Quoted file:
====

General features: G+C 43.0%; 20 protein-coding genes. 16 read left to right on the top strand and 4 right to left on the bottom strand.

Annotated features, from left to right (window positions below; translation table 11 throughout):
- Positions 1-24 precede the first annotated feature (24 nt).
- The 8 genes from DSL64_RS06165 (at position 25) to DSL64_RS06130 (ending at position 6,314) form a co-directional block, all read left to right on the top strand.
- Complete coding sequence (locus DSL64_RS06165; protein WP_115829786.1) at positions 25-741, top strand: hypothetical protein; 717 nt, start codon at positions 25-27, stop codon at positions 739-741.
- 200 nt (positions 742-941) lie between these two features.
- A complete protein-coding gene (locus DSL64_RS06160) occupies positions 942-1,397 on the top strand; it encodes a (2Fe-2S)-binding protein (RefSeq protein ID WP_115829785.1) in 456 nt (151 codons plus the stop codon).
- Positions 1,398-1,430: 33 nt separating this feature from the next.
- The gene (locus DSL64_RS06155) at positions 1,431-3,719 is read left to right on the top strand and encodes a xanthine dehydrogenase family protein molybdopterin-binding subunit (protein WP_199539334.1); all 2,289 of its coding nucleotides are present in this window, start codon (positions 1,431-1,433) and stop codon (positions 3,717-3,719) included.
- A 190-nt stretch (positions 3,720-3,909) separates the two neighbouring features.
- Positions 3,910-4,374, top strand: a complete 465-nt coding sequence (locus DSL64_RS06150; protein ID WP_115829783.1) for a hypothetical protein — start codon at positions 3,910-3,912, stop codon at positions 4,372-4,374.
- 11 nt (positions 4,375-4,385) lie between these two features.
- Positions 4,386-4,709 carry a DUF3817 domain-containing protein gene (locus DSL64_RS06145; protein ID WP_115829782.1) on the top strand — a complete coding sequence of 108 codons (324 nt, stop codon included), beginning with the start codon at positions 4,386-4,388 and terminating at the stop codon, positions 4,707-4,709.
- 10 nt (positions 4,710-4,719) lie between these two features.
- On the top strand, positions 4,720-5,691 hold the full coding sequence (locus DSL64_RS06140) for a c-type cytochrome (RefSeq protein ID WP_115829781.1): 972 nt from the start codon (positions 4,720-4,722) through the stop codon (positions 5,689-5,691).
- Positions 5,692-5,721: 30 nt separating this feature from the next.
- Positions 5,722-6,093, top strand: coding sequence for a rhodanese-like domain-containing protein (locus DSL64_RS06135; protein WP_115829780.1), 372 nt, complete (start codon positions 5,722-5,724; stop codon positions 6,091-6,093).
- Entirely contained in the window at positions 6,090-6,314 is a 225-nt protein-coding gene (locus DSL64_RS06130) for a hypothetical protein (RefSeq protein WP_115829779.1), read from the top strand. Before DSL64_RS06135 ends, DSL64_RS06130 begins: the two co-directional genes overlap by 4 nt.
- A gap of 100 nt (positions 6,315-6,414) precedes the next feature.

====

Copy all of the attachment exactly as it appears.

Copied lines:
General features: G+C 43.0%; 20 protein-coding genes. 16 read left to right on the top strand and 4 right to left on the bottom strand.

Annotated features, from left to right (window positions below; translation table 11 throughout):
- Positions 1-24 precede the first annotated feature (24 nt).
- The 8 genes from DSL64_RS06165 (at position 25) to DSL64_RS06130 (ending at position 6,314) form a co-directional block, all read left to right on the top strand.
- Complete coding sequence (locus DSL64_RS06165; protein WP_115829786.1) at positions 25-741, top strand: hypothetical protein; 717 nt, start codon at positions 25-27, stop codon at positions 739-741.
- 200 nt (positions 742-941) lie between these two features.
- A complete protein-coding gene (locus DSL64_RS06160) occupies positions 942-1,397 on the top strand; it encodes a (2Fe-2S)-binding protein (RefSeq protein ID WP_115829785.1) in 456 nt (151 codons plus the stop codon).
- Positions 1,398-1,430: 33 nt separating this feature from the next.
- The gene (locus DSL64_RS06155) at positions 1,431-3,719 is read left to right on the top strand and encodes a xanthine dehydrogenase family protein molybdopterin-binding subunit (protein WP_199539334.1); all 2,289 of its coding nucleotides are present in this window, start codon (positions 1,431-1,433) and stop codon (positions 3,717-3,719) included.
- A 190-nt stretch (positions 3,720-3,909) separates the two neighbouring features.
- Positions 3,910-4,374, top strand: a complete 465-nt coding sequence (locus DSL64_RS06150; protein ID WP_115829783.1) for a hypothetical protein — start codon at positions 3,910-3,912, stop codon at positions 4,372-4,374.
- 11 nt (positions 4,375-4,385) lie between these two features.
- Positions 4,386-4,709 carry a DUF3817 domain-containing protein gene (locus DSL64_RS06145; protein ID WP_115829782.1) on the top strand — a complete coding sequence of 108 codons (324 nt, stop codon included), beginning with the start codon at positions 4,386-4,388 and terminating at the stop codon, positions 4,707-4,709.
- 10 nt (positions 4,710-4,719) lie between these two features.
- On the top strand, positions 4,720-5,691 hold the full coding sequence (locus DSL64_RS06140) for a c-type cytochrome (RefSeq protein ID WP_115829781.1): 972 nt from the start codon (positions 4,720-4,722) through the stop codon (positions 5,689-5,691).
- Positions 5,692-5,721: 30 nt separating this feature from the next.
- Positions 5,722-6,093, top strand: coding sequence for a rhodanese-like domain-containing protein (locus DSL64_RS06135; protein WP_115829780.1), 372 nt, complete (start codon positions 5,722-5,724; stop codon positions 6,091-6,093).
- Entirely contained in the window at positions 6,090-6,314 is a 225-nt protein-coding gene (locus DSL64_RS06130) for a hypothetical protein (RefSeq protein WP_115829779.1), read from the top strand. Before DSL64_RS06135 ends, DSL64_RS06130 begins: the two co-directional genes overlap by 4 nt.
- A gap of 100 nt (positions 6,315-6,414) precedes the next feature.